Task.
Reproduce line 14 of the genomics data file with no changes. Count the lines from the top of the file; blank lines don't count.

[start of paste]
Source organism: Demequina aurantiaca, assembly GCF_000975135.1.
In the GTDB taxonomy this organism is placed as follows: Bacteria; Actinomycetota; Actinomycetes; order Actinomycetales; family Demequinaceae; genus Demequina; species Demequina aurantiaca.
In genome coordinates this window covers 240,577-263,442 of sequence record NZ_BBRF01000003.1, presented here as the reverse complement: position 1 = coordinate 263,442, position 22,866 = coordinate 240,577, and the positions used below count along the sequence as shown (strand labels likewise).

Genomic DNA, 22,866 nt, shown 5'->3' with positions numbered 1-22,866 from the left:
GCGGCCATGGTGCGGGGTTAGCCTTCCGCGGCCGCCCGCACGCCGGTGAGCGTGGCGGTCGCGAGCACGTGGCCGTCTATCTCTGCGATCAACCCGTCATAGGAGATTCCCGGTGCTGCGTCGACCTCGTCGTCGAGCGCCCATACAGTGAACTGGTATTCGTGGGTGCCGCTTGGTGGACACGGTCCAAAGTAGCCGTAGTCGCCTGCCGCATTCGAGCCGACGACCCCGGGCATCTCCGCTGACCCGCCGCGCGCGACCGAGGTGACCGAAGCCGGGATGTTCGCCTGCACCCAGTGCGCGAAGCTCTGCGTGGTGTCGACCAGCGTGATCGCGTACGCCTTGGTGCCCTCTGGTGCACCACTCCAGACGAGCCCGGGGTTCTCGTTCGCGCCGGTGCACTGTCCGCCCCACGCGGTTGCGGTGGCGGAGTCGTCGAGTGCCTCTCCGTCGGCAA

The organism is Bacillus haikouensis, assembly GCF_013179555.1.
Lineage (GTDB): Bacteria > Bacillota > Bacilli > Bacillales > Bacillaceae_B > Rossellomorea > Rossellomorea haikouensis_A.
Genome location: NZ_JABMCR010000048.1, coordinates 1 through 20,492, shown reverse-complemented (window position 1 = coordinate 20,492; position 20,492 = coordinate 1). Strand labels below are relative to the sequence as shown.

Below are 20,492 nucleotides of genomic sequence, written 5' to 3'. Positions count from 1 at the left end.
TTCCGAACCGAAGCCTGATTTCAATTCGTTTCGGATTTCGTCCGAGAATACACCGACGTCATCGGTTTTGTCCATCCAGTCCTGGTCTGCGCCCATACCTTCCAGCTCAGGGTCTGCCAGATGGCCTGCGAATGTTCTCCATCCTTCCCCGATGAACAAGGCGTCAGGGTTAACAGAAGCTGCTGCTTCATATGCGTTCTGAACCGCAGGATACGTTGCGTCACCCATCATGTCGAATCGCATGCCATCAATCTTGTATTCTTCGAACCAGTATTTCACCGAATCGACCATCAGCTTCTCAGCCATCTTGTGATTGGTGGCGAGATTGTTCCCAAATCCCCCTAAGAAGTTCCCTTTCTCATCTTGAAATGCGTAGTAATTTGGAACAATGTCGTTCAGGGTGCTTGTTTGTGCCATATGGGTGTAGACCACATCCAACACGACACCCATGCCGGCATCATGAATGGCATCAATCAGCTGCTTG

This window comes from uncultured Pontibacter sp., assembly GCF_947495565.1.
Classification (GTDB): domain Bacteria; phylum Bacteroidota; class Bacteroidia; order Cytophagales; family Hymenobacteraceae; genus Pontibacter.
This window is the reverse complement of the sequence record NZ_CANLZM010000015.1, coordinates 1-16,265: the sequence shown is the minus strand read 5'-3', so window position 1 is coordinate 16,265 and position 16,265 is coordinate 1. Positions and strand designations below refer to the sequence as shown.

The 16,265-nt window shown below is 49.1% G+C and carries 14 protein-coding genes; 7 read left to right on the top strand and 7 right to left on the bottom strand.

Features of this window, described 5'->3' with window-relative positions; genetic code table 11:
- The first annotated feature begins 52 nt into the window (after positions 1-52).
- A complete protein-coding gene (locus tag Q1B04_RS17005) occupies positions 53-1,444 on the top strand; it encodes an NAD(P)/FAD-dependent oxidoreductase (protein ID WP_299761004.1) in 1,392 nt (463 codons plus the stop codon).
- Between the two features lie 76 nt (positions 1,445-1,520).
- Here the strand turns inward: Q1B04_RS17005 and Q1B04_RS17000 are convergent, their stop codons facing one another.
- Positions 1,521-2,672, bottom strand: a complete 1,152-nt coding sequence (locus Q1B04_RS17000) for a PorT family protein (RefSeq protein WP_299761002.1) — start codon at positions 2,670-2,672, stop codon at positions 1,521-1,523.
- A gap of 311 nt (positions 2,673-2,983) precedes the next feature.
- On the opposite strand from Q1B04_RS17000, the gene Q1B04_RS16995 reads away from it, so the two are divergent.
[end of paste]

The 16,265-nt window shown below is 49.1% G+C and carries 14 protein-coding genes; 7 read left to right on the top strand and 7 right to left on the bottom strand.